In the wake of the global recession and the rise of the far right in the recent European elections, policies for stricter border controls hold sway over the rights and humanitarian considerations of migrants and refugees. Their vilified portrayal in the media is far removed from the reality of the plight that is their day to day struggle to survive and thrive. In her OFFF commissioned documentary Diary of Hunger, director Mireia Pujol travels to the Moroccan mountains to take testament from the young men attempting to jump the barrier in the hopes of a more prosperous life. Pujol shares her experience with us.

Almost a year ago, we got in contact with Hector Ayuso, the director of OFFF Festival Let´s Feed the Future and a few weeks later he asked us to make a short film for the first edition of an online magazine called The Poool. My Executive Producer Rafa Montilla and I said “Why not?” – it was an opportunity to do something out of normal advertising and with freedom! The first thing that came to our minds was to do something in film, the opposite to digital. As OFFF was talking about the future we discussed the idea of people who have no future – people from countries in Africa who have been trying to get to Spain or Italy, many of whom die. Rafa and me talked about filming in Melilla and we talked about the barrier…that is a place made by the devil.

The idea to shoot on 16mm film and in black and white came mainly as a way to give a look that seems old. We know that these images could have happened 50, 100 or 200 years ago and they would look the same as they do now. We wanted to create a feeling of timelessness. We shot with an Arriflex 416 and I decided to only use two lenses (Super Highspeed Zeiss T1.3 / 14mm and 25mm). We knew that we should shoot in the mountains in Morocco where they hide themselves, and we knew that we should shoot the fence – I wanted to film some people jumping the fence and capture a testimony from them. The main issue was to pass the camera and ourselves in Morocco and not get stopped by the police because shooting film is not allowed in Morocco.

We were able to film thanks to the photographer Sergi Camera and the journalist Jesús Blasco de Avellaneda. They have spent many years in Melilla and Morocco portraying the conflict. Thanks to them, we could climb Mount Gurugú and film. They have a lot of friends there who have tried to jump several times and still have not succeeded. Both Jesús and Sergi are helping them. They regularly buy medicines, blankets and food so when we got there, everyone treated us very kindly. But unpredictable things did happen. One of them was the jump of the fence. We were lucky as those people who were with us on the mountain in the morning were there in front of us in the evening, but we didn’t recognize them until the next day when we interviewed them and they told us that they remembered us from the mountain. And the boy who was talking with his mother asked us if we could help him, because he didn’t have money and he hadn’t talked to his family for a long time, like two years. In the film there is only one but we helped two more, the third one, when he give back the telephone, told Rafa that his father wanted to talk with him and he thanked him for helping his son, it was really a shock. Despite the difficulties they are experiencing, some of them need to express their suffering, they need to communicate to the world their situation in order to change something or find someone to help them. It’s very hard for me to put into words…it hurts my heart.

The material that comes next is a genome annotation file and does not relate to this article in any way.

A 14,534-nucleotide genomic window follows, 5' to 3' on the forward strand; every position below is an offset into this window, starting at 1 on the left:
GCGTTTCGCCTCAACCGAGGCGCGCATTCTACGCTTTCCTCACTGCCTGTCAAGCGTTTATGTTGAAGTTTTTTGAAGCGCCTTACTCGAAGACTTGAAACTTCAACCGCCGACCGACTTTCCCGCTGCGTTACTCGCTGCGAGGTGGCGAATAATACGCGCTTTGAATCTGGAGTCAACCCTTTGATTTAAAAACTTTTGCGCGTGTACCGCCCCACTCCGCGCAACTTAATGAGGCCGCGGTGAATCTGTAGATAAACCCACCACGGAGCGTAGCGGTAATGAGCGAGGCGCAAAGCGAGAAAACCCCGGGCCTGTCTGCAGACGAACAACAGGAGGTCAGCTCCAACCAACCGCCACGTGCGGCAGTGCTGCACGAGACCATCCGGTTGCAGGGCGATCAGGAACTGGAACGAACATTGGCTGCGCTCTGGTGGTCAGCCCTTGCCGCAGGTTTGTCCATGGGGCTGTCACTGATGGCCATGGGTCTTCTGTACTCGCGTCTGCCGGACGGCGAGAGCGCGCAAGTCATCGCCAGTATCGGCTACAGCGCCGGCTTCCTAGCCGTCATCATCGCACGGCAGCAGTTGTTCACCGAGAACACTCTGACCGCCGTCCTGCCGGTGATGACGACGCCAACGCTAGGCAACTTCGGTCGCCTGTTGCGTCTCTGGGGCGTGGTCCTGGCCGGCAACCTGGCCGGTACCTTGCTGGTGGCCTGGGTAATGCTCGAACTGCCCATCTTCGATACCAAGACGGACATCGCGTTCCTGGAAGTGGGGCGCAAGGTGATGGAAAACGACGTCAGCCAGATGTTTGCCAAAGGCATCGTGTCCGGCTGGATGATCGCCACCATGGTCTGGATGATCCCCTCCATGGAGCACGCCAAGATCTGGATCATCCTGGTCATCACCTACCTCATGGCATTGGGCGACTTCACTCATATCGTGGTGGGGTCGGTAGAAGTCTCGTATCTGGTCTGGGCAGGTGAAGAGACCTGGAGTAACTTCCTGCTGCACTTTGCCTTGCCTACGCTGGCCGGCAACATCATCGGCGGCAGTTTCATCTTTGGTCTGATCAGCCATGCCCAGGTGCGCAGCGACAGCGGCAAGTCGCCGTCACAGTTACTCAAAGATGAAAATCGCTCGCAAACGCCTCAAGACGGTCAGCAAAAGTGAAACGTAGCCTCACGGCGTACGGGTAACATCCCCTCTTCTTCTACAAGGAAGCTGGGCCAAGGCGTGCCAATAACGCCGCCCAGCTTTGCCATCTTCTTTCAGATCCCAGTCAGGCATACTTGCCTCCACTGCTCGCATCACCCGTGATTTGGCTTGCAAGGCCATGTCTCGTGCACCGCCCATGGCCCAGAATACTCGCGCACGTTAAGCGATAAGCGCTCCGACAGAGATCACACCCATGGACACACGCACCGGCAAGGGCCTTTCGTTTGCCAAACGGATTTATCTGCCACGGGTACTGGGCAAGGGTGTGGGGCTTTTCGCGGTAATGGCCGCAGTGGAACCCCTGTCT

All of them spoke French, which we are not good at, but Sergi knew enough to understand so we knew more or less what they where talking about, but it was quite difficult for French people to translate to Spanish afterwards for the subtitles. This meant that we could not understand the speech in depth. And the boy who was talking with his mother talked in Djuda, an African language. We asked them only one question: to explain their feelings after the jump. There were many surprises when we had the translation, really a big shock, like the one with the black jacket in the forest, talking about his fears.

It’s terrible what is happening here in Spain (also in Italy and Greece). We watch it everyday on the news and everything is getting worse. We don’t want to accept this tragedy. Diary of Hunger premiered on the 16th of May at OFFF Barcelona. We are trying to share the film as much as possible to get a reaction and to help all these people. We are also talking with two NGO’s (“Prodein” and the “Delegation of Immigration of the Archidiocese of Tangier in Nador”). These two organizations are doing a great job in Melilla and Morocco but they need much more help.

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